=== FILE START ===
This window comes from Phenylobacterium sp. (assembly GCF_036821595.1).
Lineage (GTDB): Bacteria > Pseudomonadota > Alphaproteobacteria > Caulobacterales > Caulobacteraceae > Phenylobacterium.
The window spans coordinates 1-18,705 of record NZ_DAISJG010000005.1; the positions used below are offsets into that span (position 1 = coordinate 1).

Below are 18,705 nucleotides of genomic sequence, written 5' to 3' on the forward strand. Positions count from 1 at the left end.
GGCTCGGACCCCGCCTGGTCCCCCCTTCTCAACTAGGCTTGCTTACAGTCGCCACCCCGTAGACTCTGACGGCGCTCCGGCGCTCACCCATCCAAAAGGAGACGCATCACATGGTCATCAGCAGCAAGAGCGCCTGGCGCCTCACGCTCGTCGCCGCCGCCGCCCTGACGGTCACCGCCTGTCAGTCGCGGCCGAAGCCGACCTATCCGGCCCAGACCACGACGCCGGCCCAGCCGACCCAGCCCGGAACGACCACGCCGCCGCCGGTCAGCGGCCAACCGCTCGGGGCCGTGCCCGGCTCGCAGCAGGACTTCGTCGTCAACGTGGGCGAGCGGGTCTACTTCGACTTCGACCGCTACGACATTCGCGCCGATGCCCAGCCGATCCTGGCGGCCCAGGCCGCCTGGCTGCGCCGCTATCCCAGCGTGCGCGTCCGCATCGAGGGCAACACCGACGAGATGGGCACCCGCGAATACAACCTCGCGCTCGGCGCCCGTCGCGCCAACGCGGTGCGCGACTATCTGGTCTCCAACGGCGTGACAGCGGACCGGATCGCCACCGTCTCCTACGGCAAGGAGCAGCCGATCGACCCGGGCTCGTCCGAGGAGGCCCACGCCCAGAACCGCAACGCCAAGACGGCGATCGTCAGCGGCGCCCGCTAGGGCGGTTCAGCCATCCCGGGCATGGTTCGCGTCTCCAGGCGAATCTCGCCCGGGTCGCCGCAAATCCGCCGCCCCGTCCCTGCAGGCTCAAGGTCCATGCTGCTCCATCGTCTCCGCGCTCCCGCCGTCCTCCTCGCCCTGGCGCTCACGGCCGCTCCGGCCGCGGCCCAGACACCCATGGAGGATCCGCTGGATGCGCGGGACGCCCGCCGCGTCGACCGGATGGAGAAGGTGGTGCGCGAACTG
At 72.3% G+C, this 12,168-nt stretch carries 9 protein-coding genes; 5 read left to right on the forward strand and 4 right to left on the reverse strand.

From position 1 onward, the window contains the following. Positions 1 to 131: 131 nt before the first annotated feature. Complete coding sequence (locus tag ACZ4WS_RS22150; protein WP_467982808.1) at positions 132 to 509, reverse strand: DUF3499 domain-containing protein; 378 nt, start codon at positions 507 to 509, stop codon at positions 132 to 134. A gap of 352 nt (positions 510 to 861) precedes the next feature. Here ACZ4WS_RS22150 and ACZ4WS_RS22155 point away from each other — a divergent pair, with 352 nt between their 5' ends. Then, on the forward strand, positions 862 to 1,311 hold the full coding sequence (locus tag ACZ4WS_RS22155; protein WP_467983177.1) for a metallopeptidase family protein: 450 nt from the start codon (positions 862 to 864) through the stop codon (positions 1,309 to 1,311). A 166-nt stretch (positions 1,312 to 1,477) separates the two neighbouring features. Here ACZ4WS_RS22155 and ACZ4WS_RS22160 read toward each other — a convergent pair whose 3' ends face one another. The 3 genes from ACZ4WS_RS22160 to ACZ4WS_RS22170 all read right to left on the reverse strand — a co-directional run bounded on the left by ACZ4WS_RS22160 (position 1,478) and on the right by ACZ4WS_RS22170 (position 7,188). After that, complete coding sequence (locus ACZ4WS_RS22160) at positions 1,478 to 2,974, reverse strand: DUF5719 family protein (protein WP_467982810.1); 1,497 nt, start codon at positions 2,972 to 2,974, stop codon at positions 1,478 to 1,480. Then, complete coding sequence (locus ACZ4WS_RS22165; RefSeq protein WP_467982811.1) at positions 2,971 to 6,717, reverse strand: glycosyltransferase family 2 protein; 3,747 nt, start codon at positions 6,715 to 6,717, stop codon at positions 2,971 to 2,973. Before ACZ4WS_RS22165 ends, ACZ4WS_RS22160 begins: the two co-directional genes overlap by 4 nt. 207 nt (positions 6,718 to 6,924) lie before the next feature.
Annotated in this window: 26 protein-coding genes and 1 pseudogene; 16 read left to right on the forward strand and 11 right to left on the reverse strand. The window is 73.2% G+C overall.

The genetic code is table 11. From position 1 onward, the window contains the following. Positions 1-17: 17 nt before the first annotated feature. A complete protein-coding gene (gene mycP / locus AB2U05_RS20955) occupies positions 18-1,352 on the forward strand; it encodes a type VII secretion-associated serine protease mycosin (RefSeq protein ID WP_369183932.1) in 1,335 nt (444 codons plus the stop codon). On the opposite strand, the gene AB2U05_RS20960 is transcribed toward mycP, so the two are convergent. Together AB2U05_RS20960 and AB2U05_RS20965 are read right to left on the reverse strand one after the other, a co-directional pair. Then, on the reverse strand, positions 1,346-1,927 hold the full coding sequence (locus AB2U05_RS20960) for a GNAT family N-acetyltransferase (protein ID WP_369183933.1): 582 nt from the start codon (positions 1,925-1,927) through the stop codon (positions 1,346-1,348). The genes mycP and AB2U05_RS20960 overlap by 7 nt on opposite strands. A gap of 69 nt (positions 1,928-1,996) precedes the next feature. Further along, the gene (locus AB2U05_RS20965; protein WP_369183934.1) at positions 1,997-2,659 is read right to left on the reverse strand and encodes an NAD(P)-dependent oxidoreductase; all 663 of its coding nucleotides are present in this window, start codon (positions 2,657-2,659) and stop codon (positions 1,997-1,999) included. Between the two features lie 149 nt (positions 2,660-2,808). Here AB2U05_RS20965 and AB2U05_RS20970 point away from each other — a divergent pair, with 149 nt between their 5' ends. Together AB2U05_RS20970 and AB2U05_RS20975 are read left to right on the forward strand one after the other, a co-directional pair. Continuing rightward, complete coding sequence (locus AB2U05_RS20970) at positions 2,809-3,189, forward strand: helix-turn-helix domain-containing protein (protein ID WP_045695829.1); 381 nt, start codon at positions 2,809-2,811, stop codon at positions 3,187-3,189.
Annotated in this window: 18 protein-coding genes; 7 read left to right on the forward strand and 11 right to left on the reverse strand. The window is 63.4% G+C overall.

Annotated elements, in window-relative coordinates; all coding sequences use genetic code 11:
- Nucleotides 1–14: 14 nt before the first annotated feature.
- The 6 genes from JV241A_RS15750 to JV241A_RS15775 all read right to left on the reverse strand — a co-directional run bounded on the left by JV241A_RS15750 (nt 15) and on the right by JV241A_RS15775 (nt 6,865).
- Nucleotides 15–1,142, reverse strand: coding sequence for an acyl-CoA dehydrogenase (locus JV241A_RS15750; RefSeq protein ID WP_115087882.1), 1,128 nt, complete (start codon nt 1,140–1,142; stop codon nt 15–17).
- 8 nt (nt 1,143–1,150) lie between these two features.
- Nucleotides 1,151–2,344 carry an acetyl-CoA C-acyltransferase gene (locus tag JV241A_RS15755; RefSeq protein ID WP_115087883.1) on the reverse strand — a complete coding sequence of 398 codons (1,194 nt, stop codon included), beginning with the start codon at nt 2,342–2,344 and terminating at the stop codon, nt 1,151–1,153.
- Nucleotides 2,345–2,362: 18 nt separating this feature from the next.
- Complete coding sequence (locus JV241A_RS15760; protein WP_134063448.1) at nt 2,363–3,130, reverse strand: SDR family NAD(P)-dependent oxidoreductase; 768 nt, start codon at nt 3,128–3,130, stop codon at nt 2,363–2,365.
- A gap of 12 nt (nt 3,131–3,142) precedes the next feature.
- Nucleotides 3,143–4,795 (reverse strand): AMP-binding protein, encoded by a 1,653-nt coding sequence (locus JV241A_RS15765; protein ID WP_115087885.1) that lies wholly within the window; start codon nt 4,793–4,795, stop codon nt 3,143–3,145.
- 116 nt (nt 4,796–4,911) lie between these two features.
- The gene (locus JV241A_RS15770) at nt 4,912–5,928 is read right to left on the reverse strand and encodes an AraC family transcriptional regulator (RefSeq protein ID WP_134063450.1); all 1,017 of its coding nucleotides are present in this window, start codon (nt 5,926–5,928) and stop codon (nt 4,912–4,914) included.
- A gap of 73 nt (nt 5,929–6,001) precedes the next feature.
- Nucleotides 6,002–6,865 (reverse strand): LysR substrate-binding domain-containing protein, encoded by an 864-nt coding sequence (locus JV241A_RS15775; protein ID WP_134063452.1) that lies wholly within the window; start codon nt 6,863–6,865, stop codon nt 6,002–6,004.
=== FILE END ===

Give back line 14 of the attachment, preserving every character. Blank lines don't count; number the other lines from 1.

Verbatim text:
- Nucleotides 15–1,142, reverse strand: coding sequence for an acyl-CoA dehydrogenase (locus JV241A_RS15750; RefSeq protein ID WP_115087882.1), 1,128 nt, complete (start codon nt 1,140–1,142; stop codon nt 15–17).